Monday, February 17, 2014

Getting Started with Polymer in the Dart Editor

A reader of Patterns in Polymer sent me a question over the weekend asking how to create a simple Polymer.dart application in the Dart Editor. The answer is… I have no idea.

I'm sure the Dart Editor is all kinds of wonderful. Various screencasts and animated GIFs would seem to bear this out. But the fact of the matter is that I have tried on several occasions to use IDEs—going once for as long as 3 months—without success. For better or worse (hint: for better), I am and always will be an Emacs user.

But knowing how to create Polymer applications in the Dart Editor seems like a reasonable thing to know how to do, so…

I start the lovely Editor and select File → New Application. I will call this “hello_you” in an attempt to recreate some of the very simple <hello-you> Polymers that I have previously done in the One True Editor™. I choose the location for the application, leave “Generate sample content” checked and choose “Web application (using the polymer library)” as the content type:

The result is a familiar Polymer application:

I note that the Polymer definition and backing Dart class are both included in the web directory by the generator. I have been placing them in lib/elements when doing this by hand.

I also note that pubspec.yaml for this generated application includes the Polymer transformer:
name: hello_you
description: A sample Polymer application
    polymer: any
- polymer:
    entry_points: web/hello_you.html
Without making any changes to the default generated application, I click the run button to start the default application launch:

With that, I am greeted with the sample application running in Dartium:

Interestingly, my reader indicated a problem here. Specifically, right-clicking on the generated HTML would start an empty Dartium. If I do the same with the application HTML, hello_you.html, then it still works. But, if I right-click and run the Polymer HTML (clickcounter.html), then I get a blank Dartium window. So perhaps that is the trouble. Regardless, clicking the Run button avoids this entirely, so that seems the best recommendation.

After that, I create my lib/elements/hello-you.html and backing Dart class and rename web/hello_you.html to my preferred web/index.html:

And, when I click the run button, Dart Editor seems to have figured out that I renamed the web file because now the launched Dartium is pointing to the newly renamed index.html and, more importantly, it is running my simple <hello-you> Polymer instead of the click counter generated Polymer:

So, in the end, I have to admit that it was pretty easy to get both the same Polymer and my custom Polymer up and running in the Dart Editor. Don't get me wrong, I deleted all of the code in the editor at least twice because of dumb (i.e. non-Emacs) key-bindings, but Ctrl-Z reverted the change easily enough. There is no way that anyone is ever going to catch me coding regularly in this thing, but as IDEs go, the Dart Editor seems to have some nice things to offer.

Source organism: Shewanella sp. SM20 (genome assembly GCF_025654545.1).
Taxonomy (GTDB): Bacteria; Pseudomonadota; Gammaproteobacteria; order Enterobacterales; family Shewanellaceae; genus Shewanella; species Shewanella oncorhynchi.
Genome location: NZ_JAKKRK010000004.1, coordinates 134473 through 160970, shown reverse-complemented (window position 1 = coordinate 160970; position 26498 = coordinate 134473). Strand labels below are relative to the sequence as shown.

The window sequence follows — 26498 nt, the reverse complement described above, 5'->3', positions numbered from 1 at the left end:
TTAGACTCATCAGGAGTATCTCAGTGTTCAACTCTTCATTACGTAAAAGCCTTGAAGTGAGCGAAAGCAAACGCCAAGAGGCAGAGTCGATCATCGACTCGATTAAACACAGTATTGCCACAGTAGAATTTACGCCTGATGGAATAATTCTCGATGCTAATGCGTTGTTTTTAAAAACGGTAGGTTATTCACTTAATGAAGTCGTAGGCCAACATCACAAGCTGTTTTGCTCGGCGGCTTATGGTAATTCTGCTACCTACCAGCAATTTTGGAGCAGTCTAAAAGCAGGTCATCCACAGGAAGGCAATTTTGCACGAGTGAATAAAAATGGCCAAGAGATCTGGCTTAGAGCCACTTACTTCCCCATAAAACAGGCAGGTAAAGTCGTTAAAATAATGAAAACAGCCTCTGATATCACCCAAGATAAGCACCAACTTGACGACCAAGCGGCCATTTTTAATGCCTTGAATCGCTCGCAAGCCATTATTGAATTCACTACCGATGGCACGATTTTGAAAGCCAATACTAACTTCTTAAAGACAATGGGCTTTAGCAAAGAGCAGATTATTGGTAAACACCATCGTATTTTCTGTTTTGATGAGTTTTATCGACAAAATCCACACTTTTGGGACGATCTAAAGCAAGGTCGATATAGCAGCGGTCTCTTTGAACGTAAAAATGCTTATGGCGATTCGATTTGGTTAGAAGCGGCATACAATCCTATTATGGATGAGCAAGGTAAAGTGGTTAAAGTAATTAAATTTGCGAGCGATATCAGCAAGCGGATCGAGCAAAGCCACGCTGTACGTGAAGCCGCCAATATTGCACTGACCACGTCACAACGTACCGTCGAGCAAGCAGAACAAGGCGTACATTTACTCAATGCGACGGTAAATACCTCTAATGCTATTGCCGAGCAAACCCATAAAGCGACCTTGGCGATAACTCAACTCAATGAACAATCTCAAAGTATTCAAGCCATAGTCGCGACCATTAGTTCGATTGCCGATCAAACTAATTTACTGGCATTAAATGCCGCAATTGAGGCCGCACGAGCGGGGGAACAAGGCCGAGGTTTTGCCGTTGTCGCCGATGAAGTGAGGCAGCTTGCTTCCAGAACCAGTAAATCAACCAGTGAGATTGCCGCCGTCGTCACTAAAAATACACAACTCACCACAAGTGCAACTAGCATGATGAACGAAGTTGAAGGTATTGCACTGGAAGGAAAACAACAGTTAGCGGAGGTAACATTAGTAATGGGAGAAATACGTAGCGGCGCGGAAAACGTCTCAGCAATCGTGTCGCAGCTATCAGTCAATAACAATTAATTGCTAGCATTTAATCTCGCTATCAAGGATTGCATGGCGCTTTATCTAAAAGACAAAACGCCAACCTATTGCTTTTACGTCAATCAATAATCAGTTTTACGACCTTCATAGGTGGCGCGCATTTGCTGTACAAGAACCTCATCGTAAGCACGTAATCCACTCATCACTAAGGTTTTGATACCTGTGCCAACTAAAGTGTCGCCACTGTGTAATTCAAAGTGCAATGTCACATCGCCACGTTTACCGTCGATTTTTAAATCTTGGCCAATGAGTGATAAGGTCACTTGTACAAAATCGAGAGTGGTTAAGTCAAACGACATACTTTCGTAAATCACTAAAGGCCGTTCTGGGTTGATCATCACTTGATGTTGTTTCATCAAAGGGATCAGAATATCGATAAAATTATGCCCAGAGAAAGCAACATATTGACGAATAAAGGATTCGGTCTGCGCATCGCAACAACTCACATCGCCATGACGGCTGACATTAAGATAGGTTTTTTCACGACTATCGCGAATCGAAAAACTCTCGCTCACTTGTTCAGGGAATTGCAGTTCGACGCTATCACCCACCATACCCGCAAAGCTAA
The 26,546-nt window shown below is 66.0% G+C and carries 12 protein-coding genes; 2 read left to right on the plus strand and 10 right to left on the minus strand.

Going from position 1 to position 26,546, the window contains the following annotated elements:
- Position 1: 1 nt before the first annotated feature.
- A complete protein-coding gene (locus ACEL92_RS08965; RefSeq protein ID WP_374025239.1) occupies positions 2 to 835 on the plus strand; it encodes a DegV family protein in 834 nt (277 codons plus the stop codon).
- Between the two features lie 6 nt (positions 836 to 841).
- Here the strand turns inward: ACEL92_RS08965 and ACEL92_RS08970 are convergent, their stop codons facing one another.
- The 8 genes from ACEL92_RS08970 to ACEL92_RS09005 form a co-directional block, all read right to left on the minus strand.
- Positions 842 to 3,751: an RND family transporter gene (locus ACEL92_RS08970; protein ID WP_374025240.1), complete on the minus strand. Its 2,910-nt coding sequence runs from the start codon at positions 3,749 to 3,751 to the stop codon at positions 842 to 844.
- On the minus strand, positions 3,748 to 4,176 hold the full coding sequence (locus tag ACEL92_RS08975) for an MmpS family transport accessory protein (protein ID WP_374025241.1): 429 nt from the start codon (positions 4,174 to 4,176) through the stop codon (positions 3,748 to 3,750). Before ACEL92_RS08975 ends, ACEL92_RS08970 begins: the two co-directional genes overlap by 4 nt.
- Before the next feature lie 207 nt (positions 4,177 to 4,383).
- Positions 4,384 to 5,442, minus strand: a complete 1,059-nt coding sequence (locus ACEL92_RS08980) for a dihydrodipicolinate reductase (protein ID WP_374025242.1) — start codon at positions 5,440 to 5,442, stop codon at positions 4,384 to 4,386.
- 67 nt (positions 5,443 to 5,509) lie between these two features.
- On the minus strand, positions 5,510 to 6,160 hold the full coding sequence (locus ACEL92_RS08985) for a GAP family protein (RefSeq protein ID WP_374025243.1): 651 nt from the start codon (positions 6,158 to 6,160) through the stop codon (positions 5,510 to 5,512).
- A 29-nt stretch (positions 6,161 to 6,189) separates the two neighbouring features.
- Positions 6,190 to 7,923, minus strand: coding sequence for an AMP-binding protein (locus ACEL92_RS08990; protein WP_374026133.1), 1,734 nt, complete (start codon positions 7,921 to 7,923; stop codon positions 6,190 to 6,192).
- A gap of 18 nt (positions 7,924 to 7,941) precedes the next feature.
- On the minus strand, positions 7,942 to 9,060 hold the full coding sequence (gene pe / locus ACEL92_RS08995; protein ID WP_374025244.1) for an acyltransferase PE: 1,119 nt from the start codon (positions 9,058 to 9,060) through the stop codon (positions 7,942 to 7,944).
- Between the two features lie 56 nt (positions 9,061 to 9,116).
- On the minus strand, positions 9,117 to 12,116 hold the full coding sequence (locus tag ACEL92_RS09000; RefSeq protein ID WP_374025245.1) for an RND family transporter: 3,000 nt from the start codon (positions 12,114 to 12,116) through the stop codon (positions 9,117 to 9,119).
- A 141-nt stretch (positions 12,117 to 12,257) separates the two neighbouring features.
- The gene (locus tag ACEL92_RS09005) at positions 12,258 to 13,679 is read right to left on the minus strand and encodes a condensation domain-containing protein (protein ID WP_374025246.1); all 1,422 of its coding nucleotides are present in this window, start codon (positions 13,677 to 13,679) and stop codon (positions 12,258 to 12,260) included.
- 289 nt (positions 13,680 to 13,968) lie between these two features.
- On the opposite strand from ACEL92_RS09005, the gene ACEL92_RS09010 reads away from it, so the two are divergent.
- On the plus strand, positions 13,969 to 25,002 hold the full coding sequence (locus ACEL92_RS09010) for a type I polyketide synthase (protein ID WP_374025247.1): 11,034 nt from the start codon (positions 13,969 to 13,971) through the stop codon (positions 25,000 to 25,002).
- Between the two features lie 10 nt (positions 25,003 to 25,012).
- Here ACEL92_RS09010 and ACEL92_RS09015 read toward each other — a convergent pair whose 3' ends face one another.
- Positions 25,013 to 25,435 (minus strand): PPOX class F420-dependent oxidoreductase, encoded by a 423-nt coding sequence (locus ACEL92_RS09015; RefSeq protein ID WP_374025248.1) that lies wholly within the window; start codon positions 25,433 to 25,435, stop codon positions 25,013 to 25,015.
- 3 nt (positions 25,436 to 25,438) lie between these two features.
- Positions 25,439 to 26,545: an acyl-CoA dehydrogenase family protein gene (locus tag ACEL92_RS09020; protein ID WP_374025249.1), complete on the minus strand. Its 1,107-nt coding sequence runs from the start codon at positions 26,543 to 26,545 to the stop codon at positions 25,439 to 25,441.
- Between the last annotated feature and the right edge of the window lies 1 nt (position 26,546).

Day #1,029


  1. The problem your reader was having, I think, is that they were trying to use clickcounter.html as the entry point. I still have this problem when I forget and click run while the elements html file window has the focus. It will try and run the file you have in focus, and this often happens when I'm clicking on the run button at the top of the IDE. While this doesn't always happen, it does often enough I make sure the entry point has the focus before I click run. This is an inherited functionality from Eclipse, since that's what the Dart Editor is. If you click on the down arrow by the run button, you will get a list of run profiles. You can even edit these profiles and set it up directly/explicitly rather than relying on the Dart Editor figuring out which file to use as the entry point. Like anything it will give you enough rope to hang yourself with if you're not careful, though the Dart Editor is better than most.

    Then people, like yourself, have their own favourite editors. My second love is Emacs, but I'm not an expert in using it like you. I never got into using Vim other than as a standard text editor on the command line, for config files on a server or my desktop machine.

  2. This is a great intro to Polymer with Dart! Thank you! I've tried using the CLI as well but many more challenges not knowing Dart as well as JavaScript. Any tips on creating Dart Applications with VIM and CLI tooling?

    1. Wow, do I have just the thing for you! The Dart version of should be pretty ideal :)

      You really walked into that one!

      But seriously, most of my research notes for that book are available on this blog. I had some previous experience with Dart and Polymer, so this may be the closest that I come to a getting started guide:

      There are also posts on application layout, testing, and developing (e.g. using Grunt) on this blog. Then again, I do my best to distill those ideas into best practices in (none of which use the Dart Editor) so that may be something to check out too :D

    2. Yes I did. :) Awesome! Thanks Chris. I'll get the book ASAP. I wasn't aware the book covered that based on the title. Lucky for me though